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01 Sep 2006 - 02 Jun 2008
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EXHIBITIONS IN WASHINGTON, DC
Return to a Native Place: Algonquian Peoples of the Chesapeake
Ongoing
Our Universes: Traditional Knowledge Shapes Our World
Ongoing
Our Peoples: Giving Voice to Our Histories
Ongoing
Our Lives: Contemporary Life and Identities
Ongoing

EXHIBITIONS IN NEW YORK
ItuKiagâtta! Inuit Sculpture from the Collection of the TD Bank Financial Group
November 11, 2006–February 4, 2007
Beauty Surrounds Us
September 23, 2006–March 31, 2010
R.C. Gorman: Early Prints and Drawings, 1966–1974
September 16, 2006–January 28, 2007
Indigenous Motivations: Recent Acquisitions from the National Museum of the American Indian
July 22, 2006–June 10, 2007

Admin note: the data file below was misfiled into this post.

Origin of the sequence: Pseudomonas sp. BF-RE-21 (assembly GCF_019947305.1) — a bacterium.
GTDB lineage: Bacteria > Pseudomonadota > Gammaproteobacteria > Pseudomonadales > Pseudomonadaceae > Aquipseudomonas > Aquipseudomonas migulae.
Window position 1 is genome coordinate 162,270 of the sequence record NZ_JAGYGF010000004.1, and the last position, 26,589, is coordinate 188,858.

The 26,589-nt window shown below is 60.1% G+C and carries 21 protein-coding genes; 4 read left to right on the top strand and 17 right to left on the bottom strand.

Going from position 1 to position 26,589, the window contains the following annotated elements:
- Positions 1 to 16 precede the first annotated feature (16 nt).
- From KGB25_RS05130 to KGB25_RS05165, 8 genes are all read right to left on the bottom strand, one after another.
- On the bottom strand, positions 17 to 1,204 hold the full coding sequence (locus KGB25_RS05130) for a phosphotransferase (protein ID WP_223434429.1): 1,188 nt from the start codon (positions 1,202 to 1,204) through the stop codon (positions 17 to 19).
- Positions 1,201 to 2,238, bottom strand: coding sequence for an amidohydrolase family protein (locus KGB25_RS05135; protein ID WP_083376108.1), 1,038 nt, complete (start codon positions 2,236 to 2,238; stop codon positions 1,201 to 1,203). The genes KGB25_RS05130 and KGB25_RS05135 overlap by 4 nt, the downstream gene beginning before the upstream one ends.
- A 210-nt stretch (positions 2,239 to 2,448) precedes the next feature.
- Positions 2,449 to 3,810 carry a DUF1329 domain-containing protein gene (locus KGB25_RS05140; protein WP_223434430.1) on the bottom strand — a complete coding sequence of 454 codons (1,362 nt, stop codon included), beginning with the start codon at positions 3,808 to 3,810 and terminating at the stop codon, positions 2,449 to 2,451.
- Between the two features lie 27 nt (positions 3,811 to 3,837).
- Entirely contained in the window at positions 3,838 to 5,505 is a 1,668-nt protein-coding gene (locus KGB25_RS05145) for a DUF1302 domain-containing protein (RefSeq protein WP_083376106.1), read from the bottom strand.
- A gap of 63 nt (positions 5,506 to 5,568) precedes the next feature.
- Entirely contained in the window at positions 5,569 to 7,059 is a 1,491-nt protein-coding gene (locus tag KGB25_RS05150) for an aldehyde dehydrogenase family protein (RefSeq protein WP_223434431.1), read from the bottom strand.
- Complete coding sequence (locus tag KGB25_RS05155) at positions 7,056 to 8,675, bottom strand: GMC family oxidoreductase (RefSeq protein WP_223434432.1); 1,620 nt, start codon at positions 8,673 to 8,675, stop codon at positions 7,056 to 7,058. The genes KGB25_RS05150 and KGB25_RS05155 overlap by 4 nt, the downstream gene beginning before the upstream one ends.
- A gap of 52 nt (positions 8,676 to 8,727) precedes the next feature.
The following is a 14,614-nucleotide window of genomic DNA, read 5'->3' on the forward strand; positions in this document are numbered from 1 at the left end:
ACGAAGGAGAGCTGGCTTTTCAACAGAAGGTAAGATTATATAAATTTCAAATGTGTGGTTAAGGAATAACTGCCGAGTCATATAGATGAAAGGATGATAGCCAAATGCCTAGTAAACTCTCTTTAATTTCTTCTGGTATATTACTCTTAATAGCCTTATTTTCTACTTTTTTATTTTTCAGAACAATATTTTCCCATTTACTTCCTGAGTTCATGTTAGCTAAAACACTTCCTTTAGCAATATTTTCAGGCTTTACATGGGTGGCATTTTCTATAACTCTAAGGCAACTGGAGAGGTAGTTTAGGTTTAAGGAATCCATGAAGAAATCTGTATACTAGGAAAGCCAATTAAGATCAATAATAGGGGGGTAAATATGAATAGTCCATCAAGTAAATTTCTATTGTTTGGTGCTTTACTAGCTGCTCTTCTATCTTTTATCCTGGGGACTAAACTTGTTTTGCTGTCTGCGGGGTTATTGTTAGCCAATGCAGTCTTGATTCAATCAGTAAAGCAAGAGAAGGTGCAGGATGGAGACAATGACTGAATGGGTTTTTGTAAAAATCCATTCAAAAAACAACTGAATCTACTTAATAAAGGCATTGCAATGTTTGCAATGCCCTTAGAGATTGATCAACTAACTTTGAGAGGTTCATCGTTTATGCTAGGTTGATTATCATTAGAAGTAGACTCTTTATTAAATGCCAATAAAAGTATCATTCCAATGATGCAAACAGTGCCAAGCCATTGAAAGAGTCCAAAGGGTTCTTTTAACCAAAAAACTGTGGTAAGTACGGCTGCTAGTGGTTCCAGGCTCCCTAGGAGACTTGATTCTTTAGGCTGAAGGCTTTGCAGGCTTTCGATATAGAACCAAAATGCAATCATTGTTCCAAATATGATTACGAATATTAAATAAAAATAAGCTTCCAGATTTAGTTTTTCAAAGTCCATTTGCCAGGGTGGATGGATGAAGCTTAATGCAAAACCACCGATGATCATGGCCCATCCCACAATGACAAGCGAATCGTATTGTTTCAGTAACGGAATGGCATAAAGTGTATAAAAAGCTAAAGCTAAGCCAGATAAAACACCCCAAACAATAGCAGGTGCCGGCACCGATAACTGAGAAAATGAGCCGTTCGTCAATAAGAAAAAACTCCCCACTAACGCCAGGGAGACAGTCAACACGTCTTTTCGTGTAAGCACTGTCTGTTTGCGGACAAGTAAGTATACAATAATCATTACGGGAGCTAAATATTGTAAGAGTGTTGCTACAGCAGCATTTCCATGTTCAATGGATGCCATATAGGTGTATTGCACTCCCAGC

Born of Clay: Ceramics from the National Museum of the American Indian
November 5, 2005–May 20, 2007



SUNDAY, OCTOBER 15, 2006
FILMS
SIGNATURE FILM: A Thousand Roads
October 15, 2006–October 20, 2006
11:30 am. & 1:30 p.m.
Daily
Sunday, October 15, 2006
Washington DC
Rasmuson Theater
(2005, 43 min.) U.S. Director: Chris Eyre (Cheyenne/Arapaho). Writers: Scott Garen and Joy Harjo (Mvskoke/Creek). Produced by Barry Clark and Scott Garen for the Smithsonian's National Museum of the American Indian. Executive Producer: W. Richard West, Jr. (Southern Cheyenne).
An emotionally engaging film, A Thousand Roads is a fictional work that illustrates the complexity and vibrancy of contemporary Native life by following the lives of four Native people living in New York City, Alaska, New Mexico, and Peru. Free. No tickets required. For ages 12 and up.
Film schedule subject to change.
PERFORMANCES
Yarina
Saturday, October 14, 2006
1 p.m. & 3:30 p.m.
Sunday, October 15, 2006
1 p.m. & 3:30 p.m.
New York
Rotunda
Through music and dance, the members of Yarina are dedicated to the preservation of indigenous Andean traditions.
FILMS
Daily Screening
October 2, 2006–October 27, 2006
1 pm, 3 pm and Thursdays at 5:30 pm
Daily
New York
The Screening Room, Second Floor
Hopiit (1984, 14 min.) Victor Masayesva, Jr. (Hopi) Impressionistic views from the Hopi Pueblos highlight changes in village life during the four seasons